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China Hits Taiwan With Trade Restrictions in Wake of Pelosi Trip

China Hits Taiwan With Trade Restrictions in Wake of Pelosi Trip

Taiwan downplays impact of new restrictions on sand, an important component of semiconductor chips essential for electronics.

China has retaliated against Taiwan over House of Representatives Speaker Nancy Pelosi’s visit by restricting trade with the island nation on several key items.

Chinese commerce and customs authorities said on Wednesday they had halted exports of sand, a key material used in construction, and imports of Taiwanese citrus fruit and some types of fish.

China’s General Administration of Customs said the food imports were halted due to the presence of pesticide and the coronavirus in some shipments, while the Ministry of Commerce said it had suspended sand exports in line with unspecified legal provisions.

China’s Taiwan Affairs Office separately announced it would prohibit mainland Chinese companies and individuals from financial dealings with two Taiwanese foundations, the Taiwan Foundation for Democracy and the Taiwan International Cooperation and Development Fund.

The restrictions include sand, which is an essential component in Taiwan’s semiconductor manufacturing industry. It is important to note that Taiwan manufactures roughly 50 percent of all the world’s semiconductors.

At least Pelosi discussed plans for bringing some of that industry to the US during her brief visit.

Nancy Pelosi did not have much time to spare in Taiwan. But on the Speaker of the House’s controversial visit, she made sure to meet with one of the self-governing island’s most important business leaders, Mark Liu, chairman of Taiwan Semiconductor Manufacturing Co. (TSMC), the world’s biggest chipmaker.

Pelosi included Liu on her short list for good reason. TSMC is the world’s most valuable semiconductor manufacturing company with a $426 billion market cap. The firm produces the world’s most cutting-edge chips, making semiconductors that Americans depend on every day to power their iPhones, medical equipment, and fighter jets.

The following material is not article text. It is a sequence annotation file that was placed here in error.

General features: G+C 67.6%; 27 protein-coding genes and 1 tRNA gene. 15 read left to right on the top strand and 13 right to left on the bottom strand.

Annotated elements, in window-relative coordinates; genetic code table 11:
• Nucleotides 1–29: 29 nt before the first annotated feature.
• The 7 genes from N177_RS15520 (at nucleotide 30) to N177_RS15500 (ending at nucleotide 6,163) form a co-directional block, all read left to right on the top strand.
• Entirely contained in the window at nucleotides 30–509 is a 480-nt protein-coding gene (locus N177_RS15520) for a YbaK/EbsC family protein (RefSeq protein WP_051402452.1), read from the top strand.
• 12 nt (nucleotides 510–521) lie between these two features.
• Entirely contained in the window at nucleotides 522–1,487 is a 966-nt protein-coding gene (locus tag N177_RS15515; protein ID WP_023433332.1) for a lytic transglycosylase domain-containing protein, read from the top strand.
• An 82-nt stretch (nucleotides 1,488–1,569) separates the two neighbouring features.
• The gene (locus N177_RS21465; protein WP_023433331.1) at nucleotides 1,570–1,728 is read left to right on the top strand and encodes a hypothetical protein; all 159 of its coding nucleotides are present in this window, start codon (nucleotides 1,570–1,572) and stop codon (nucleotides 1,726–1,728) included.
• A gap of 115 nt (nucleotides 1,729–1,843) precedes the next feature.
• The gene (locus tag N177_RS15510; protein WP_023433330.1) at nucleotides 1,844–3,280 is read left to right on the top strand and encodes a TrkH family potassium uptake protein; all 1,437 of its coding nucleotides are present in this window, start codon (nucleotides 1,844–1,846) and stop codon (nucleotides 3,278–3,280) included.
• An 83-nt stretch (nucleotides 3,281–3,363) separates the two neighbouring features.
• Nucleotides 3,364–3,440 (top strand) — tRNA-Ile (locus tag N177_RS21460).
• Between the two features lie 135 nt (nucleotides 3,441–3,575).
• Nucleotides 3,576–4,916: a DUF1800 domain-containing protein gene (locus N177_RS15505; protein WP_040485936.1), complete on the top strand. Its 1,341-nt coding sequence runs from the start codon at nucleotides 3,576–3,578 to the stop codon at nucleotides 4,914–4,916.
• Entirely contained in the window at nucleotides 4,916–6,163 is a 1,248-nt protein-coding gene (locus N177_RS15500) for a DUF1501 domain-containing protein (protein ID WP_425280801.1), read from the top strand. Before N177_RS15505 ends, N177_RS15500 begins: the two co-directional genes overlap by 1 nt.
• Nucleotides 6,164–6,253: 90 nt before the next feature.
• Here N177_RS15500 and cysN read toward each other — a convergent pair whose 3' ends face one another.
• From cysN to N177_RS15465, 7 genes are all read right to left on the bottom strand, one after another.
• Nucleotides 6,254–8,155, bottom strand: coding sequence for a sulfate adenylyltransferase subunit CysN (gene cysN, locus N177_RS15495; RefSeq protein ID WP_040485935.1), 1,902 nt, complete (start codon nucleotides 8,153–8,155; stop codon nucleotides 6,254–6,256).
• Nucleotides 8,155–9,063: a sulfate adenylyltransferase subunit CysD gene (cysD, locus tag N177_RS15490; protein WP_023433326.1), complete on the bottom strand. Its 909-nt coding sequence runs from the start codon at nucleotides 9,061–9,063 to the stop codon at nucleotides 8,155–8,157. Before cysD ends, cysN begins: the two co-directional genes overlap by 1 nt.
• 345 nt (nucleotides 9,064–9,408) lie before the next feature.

During the meeting, Liu and Pelosi discussed the U.S.’s recently passed CHIPS and Science Act, according to Taiwanese media. The new legislation includes $52 billion to support chipmaking in the U.S., and TSMC will likely be among its beneficiaries as a result of the $12 billion chip factory it’s planning to build in Arizona.

In response, Taiwan is downplaying the impact of China’s suspension of natural sand export to the country.

Imported natural sand accounted for about 0.64% and 0.75%, or 450,000 and 540,000 tons, of Taiwan’s domestic demand for the past two years, respectively. Only 70,000 and 170,000 tons were sourced from China in 2020 and 2021, respectively, according to the Bureau of Mines.

The bureau added that improved dredging efforts at rivers, streams, and reservoirs mean that Taiwan is reducing its reliance on sand imports. A total of 48.85 million tons of sand and gravel is expected to be produced this year in Taiwan.

Stressing that domestic demand will not be affected by the move, the Ministry of Economic Affairs said the shortage of sand in the northern region will be met by supplies from the northeast, while the country is also looking to increase its imports from Southeast Asia.

It appears more trade disruptions are likely.

Even Pay, an analyst at consultancy Trivium China in Beijing, said more trade disruptions can be expected between China and Taiwan while tensions remain high. She said it was “common practice” for Beijing to identify minor compliance issues and enforce rules very strictly with trade partners, citing the example of Canadian canola after Meng Wanzhou, chief financial officer of Huawei Technologies Co., was detained.

“It looks like stepped up military exercises announced Tuesday night may disrupt shipping in the region through Sunday at least, particularly into ports in Taiwan and Fujian, but also for any cargoes that might typically pass through the area around Taiwan,” said Pay.

However, any disruption will worsen the current shortage of chips that are already impacting many industries.

The global semiconductor crisis isn’t going anywhere anytime soon, but the chairman and CEO for tier 1 auto supplier Bosch hopes the path out will be clearer in late 2023.

In an interview with Automotive News, Bosch chairman and CEO Stefan Hartung said it was impossible for global chip shortages to be resolved this year.

“There will be another important step next year because there will be a change in the economy in general that will impact the demand side of the question,” said Dr Hartung.

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Comments


 
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puhiawa | August 4, 2022 at 1:07 pm

North Vietnam likely can supply the sand required. Japan will buy the citrus and fish provided the quality is top notch.

Calm down. Taiwan Semiconductors has been building a multi-billion semiconductor factory in Paradise AZ. It is huge. Pemex is straining to meet demand for concrete on that project.